Can MySQL be a 12-factor service?

A while ago I wrote about some of the things that can make MySQL unreliable or hard to operate. Some time after that, in a completely unrelated topic, someone made me aware of a set of principles called 12-factor that I believe originated from experiences building Heroku.


That’s been over a year, and I’ve come to increasingly agree with the 12-factor principles. I guess I’m extremely late to the party, but making applications behave in 12-factor-compliant ways has solved a lot of problems for me.

This experience has repeatedly reminded me of one of the applications that continues to cause a lot of the kinds of pain that the 12-factor principles have solved for me: MySQL.

Example: configuration files. I initially thought MySQL’s technique of multiple configuration files that serve as defaults, overrides to the defaults, and eventually are overridden by the commandline options was a good thing. In fact, you can blame me for that pattern being imitated in Percona Toolkit, if you want to blame anyone for it.

But then I started to see the problems with it. Quick question: how easy is it to set up multiple MySQL instances on the same server, in your opinion? Had any problems with that? Any unexpected things ever happen to you?

12-factor solves many of the types of problems I’ve had with that. For example, I once needed multiple instances of an API server on a single operating system host. This was very difficult because of conflicts with configuration files and init scripts, which I’d created by copying the way MySQL does things. Moving the configuration into the environment variables solved most of those problems and helped solve others.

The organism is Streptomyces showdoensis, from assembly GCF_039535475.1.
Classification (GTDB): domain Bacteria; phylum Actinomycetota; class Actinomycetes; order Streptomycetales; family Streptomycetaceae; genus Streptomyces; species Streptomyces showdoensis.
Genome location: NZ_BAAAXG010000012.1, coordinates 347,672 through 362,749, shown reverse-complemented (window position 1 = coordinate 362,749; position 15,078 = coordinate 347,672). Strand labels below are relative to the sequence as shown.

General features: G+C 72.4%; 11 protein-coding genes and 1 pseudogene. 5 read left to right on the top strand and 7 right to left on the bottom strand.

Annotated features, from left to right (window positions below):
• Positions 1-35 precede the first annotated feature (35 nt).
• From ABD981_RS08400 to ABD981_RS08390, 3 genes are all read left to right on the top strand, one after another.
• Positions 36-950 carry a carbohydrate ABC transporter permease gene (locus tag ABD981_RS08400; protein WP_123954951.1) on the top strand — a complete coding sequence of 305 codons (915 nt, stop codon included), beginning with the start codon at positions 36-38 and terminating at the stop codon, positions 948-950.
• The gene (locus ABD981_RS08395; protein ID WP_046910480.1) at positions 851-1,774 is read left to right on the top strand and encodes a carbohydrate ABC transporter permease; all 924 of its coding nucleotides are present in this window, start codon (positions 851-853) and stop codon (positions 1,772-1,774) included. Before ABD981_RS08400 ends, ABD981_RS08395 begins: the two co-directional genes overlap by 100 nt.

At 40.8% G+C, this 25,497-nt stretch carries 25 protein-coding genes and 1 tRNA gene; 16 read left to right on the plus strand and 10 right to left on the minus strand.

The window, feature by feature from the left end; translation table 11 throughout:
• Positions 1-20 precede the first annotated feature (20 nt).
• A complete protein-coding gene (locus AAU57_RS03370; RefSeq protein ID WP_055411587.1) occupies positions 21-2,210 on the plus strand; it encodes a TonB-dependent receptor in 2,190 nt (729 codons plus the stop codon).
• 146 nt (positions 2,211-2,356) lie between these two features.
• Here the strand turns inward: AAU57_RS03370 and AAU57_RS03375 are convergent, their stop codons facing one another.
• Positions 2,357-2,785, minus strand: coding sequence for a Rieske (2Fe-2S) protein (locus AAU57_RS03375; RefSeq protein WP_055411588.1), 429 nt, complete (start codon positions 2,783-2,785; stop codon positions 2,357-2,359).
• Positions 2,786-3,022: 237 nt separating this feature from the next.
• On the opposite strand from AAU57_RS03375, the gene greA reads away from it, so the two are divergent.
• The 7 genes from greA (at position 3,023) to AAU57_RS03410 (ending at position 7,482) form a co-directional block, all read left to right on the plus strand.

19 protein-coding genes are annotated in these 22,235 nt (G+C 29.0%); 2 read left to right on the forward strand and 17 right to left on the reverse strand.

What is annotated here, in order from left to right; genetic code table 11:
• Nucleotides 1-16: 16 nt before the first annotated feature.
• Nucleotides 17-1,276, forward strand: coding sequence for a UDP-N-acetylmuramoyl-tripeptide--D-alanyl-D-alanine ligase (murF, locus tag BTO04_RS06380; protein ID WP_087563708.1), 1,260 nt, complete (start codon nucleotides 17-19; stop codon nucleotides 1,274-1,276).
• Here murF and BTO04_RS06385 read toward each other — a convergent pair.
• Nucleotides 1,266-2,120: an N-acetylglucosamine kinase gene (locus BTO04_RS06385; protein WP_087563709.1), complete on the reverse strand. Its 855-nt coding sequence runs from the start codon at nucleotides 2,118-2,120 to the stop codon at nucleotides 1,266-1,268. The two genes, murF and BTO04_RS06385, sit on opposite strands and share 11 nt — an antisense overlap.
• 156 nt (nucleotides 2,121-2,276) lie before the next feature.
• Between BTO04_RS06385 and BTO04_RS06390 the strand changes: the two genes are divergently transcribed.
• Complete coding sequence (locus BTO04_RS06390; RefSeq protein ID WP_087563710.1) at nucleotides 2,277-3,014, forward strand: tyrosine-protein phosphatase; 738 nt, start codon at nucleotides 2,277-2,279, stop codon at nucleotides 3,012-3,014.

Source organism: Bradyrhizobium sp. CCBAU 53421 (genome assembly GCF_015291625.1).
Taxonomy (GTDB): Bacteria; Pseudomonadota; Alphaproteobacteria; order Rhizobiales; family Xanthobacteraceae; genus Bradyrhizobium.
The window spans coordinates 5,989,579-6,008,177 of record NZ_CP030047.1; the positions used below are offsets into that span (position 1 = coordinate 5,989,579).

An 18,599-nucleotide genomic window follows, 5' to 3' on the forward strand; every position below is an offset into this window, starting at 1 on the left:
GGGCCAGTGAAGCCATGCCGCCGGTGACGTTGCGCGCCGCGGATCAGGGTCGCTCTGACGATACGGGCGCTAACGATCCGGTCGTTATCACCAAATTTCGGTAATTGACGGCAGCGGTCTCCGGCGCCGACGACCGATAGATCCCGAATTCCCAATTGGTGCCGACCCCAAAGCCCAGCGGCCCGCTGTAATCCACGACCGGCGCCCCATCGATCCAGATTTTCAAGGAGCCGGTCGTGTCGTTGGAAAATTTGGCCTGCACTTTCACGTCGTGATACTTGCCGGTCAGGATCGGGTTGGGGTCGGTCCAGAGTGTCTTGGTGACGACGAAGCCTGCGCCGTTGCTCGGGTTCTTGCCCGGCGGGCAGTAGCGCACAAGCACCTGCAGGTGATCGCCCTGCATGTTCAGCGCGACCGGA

I don’t necessarily expect anyone to understand this unless they’ve had first-hand experience with it. After all, I didn’t until I got that experience myself. I know a lot of people believe fully in the results of following 12-factor principles, so I won’t spend time trying to explain it here.

Thought experiment: how hard would it be to make MySQL accept all of its configuration as environment variables? I think it would be feasible to make a wrapper that reads the environment variables and exec’s mysqld with the resulting options. But if MySQL could be configured via environment variables directly, that’d be even nicer. (I can’t think of an environment variable it respects at the moment, other than TZ.)

I don’t propose blindly following 12-factor principles. They are most applicable to stateless or little-state applications, such as API servers or web applications. They are harder to use with attachable stateful resources, such as a database server. But even a system like MySQL could sometimes be improved, with regards to operational characteristics, by following 12-factor principles.


I'm Baron Schwartz, the founder and CEO of VividCortex. I am the author of High Performance MySQL and many open-source tools for performance analysis, monitoring, and system administration. I contribute to various database communities such as Oracle, PostgreSQL, Redis and MongoDB.